02 Nov Who Makes the Best Climbing Ascender for Tower Climbers?
In many industries one product often rises in popularity above the rest and becomes the standard to which all other products are compared. Since Fernand Petzl developed the first mechanical ascenders in the 1940’s to further his caving exploits, the Petzl Corporation has maintained its status as producing the gold standard in ascenders.
Most climbing ascenders are a variation on this design. By and large, more Petzl Crolls sit on harnesses than any other design. That said, having something recognized as the best also provides a goal for others to achieve. It is the human drive to achieve and rise that brings us a constant stream on new innovations in science and engineering.
The Italian manufacturing company, C.A.M.P., has made a worthy attempt to dethrone the king.
Photo credit: http://www.camp-usa.com/products/rope-tools/turbo-chest/ and https://www.rei.com/product/884204/camp-usa-turbo-chest-ascender
While Petzl has its roots in caving, C.A.M.P. (Conception of Articles for Mountaineering Made in Premana), as a company, began with a call for better mountaineering equipment from an officer of the Italian Army Alpine Troops. Their first product was an ice axe, meant to facilitate troop movements over difficult terrain. Fast forward 100 years, their equipment offerings include a full range of industrial and mountaineering tools.
Both companies carry a spirit of furthering exploration by providing high quality fall protection and difficult access equipment.
C.A.M.P.’s premium entry into the climbing ascender arena is called the Turbo Chest. In overall design, it is comparable to the Petzl Croll chest ascender. Both devices come with a 3 year guarantee of craftsmanship.
The Croll is designed to accept ropes in varying diameters, from 8mm to 11mm. The Turbo Chest accommodates diameters of rope from 8mm to 13mm.
The Croll has maximum weight capacity of 309 lbs versus the Turbo Chest, which has a maximum weight capacity of 265 lbs. So, while the Croll can handle more weight, the Turbo Chest is more versatile in the diameter of rope it can safely accept. The Turbo Chest’s claim to fame is its rollers, designed to reduce friction and wear between the rope and the device.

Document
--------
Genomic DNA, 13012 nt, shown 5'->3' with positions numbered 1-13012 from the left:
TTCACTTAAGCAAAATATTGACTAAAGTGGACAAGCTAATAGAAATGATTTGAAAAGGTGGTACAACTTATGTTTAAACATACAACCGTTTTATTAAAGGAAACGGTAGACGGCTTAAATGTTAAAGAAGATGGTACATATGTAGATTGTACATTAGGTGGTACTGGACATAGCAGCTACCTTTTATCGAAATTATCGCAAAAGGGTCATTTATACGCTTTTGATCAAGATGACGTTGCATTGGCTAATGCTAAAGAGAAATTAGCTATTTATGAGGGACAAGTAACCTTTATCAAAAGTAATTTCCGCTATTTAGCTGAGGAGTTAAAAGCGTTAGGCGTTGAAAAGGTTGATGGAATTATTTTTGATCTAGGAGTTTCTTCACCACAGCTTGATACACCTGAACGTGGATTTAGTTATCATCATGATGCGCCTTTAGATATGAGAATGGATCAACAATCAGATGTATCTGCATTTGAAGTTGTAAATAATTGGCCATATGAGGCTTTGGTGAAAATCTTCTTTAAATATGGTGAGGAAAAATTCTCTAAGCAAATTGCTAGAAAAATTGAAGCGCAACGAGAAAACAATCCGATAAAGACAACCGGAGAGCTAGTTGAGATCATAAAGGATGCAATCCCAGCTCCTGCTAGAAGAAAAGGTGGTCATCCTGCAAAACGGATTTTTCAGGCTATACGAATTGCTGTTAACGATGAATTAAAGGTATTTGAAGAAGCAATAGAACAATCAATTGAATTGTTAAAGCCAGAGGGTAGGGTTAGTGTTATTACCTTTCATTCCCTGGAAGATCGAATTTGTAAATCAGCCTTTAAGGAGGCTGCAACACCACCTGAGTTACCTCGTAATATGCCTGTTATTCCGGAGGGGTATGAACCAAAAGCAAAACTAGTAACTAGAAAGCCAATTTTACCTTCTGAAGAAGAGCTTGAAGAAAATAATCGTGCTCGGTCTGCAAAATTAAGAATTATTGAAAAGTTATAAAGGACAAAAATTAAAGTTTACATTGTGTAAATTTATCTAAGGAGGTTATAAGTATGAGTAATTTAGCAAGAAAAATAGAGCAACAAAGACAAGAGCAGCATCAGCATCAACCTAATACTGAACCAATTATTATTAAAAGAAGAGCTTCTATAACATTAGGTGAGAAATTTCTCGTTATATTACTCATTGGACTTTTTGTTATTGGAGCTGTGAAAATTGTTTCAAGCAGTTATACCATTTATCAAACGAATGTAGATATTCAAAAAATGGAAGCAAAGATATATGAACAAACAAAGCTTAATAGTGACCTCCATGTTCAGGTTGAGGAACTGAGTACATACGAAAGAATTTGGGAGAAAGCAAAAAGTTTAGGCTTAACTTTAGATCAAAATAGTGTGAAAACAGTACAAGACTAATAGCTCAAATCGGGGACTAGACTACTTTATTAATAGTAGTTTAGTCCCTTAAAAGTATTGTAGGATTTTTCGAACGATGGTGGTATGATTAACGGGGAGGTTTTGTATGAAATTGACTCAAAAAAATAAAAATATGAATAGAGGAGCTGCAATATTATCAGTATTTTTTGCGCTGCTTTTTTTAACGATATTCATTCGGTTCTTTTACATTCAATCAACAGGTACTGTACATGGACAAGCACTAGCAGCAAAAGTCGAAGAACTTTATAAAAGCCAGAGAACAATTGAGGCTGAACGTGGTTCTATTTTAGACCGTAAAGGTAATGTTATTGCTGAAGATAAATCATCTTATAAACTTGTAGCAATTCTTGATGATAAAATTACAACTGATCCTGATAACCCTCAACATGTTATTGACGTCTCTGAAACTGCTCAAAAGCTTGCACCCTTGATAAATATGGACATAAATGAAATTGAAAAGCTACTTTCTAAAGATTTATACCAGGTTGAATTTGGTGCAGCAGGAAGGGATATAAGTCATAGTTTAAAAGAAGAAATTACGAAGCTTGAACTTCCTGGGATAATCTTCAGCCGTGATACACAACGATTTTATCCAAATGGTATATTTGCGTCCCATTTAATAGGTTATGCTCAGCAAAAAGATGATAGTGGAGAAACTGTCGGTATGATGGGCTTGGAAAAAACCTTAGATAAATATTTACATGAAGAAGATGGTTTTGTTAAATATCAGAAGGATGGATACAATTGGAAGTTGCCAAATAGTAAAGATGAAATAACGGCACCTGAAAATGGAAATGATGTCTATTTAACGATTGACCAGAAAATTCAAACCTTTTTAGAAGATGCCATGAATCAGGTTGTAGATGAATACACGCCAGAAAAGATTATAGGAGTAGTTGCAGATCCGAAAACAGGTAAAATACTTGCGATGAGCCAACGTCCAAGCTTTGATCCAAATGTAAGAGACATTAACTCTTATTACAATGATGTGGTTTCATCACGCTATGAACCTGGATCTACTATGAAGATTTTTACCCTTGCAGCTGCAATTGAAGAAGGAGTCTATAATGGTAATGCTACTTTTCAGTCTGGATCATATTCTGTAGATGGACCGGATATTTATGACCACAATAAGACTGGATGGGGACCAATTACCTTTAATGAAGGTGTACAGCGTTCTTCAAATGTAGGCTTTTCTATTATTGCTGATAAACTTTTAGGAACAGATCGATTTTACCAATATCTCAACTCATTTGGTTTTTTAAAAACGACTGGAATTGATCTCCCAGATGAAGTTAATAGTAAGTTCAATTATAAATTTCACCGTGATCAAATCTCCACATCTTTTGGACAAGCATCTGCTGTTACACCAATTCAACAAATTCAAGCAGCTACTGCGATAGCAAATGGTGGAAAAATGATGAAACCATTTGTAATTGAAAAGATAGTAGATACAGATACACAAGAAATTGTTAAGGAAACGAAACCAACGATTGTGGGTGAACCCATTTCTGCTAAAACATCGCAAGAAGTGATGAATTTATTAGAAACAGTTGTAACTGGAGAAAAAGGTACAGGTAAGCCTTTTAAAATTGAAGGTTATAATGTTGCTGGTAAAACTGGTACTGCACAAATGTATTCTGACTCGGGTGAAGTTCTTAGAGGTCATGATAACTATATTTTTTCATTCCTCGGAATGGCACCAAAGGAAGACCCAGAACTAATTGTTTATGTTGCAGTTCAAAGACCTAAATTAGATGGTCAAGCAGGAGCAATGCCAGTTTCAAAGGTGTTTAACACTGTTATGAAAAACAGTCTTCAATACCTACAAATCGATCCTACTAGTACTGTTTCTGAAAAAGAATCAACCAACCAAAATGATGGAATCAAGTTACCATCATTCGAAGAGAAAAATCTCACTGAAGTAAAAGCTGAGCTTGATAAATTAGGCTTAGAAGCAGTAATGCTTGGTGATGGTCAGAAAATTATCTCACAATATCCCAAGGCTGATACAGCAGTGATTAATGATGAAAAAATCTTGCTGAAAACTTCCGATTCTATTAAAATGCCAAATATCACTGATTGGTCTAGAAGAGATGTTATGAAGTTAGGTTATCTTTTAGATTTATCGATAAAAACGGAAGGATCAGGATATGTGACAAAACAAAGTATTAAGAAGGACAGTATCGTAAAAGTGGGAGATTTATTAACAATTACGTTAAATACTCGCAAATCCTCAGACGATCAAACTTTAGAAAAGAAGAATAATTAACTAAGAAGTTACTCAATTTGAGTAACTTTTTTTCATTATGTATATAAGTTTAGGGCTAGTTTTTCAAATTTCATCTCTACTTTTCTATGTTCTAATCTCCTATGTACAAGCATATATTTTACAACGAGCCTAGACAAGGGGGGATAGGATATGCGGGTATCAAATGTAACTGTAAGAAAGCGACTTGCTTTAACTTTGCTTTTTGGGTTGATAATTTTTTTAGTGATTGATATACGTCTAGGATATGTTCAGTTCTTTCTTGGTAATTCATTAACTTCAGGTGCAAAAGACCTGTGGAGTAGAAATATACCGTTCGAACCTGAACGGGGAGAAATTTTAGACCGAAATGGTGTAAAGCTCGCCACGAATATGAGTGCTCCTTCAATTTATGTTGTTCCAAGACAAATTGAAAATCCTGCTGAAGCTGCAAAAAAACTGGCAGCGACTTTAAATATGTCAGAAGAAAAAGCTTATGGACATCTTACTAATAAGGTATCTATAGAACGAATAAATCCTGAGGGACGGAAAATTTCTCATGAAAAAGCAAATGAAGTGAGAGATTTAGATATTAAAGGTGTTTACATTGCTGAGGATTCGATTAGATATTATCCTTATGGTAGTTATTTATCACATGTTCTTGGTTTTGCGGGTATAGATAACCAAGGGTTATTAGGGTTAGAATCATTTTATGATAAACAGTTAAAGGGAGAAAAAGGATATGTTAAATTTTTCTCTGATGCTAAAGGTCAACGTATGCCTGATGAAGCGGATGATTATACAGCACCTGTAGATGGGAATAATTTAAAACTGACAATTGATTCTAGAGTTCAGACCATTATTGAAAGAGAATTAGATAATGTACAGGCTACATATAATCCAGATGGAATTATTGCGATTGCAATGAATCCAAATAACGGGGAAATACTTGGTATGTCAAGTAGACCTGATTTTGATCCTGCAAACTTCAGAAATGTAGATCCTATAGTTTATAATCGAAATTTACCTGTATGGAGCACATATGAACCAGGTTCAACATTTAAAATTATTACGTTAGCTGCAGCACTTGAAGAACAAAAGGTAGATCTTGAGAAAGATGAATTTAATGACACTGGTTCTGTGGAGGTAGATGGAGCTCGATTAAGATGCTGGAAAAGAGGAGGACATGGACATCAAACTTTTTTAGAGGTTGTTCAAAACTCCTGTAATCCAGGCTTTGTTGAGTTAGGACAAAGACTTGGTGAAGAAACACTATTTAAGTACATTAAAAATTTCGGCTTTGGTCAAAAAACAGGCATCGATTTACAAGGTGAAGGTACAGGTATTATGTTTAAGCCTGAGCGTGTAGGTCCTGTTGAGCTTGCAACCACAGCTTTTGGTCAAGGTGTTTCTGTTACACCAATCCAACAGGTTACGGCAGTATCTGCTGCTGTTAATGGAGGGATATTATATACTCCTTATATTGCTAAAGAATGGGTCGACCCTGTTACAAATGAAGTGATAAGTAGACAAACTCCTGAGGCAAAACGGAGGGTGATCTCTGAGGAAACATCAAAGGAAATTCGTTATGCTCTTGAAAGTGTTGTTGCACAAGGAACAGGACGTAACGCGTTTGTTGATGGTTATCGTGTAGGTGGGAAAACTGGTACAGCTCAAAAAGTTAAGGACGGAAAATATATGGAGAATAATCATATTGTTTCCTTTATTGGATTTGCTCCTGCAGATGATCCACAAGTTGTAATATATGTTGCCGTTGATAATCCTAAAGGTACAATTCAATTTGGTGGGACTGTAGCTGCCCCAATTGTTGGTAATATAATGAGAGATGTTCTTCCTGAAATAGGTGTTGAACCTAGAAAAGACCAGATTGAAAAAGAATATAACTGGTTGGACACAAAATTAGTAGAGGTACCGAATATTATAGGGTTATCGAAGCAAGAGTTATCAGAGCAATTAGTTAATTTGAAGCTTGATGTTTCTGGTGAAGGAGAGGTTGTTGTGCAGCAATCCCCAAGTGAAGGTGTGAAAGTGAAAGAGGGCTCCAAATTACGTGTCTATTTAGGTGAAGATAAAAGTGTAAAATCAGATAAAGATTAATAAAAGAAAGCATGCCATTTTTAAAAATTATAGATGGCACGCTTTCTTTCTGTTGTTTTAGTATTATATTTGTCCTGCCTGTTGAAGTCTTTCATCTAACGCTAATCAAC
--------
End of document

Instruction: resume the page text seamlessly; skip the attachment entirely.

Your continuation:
These rollers provide a friction limiting surface for the interaction of the rope in the ascender.
Additionally, the rollers also allow for the device’s use as a low efficiency pulley, whose capacity is 110 lbs worth of non-living load. These features add some versatility and potential long term advantages to the Turbo Chest.
Limiting Factor to the Turbo Chest
That said, we’ve had the opportunity to use both devices over an extended period of time and we have found one limiting factor to the Turbo Chest.
As part of the design philosophy, C.A.M.P. has taken great lengths to ensure the Turbo Chest is not as hard on the rope as the venerable Croll. To this end, the teeth used on the cam are far less aggressive. Over time, as wear on the teeth occurs, we have found the Turbo Chest is less able to achieve a positive grip on the rope, occasionally leading to slippage.
Overall, we have NOT found this to be too great a hindrance, as proper inspections and correct climbing form will mitigate any slippage issues. What it does mean is that the overall service life of the product is diminished. I have come to accept this as part of the cost of having a high performance rope ascender, which is designed to be easier on your ropes.
Simply put, the Turbo Chest has a combination of features and draw backs that, while may not place it solidly above the Croll, will allow it a seat alongside it as a quality product.
In terms of a clean, simple design we give the nod to the Croll. However, for overall versatility, our vote is for the Turbo Chest.
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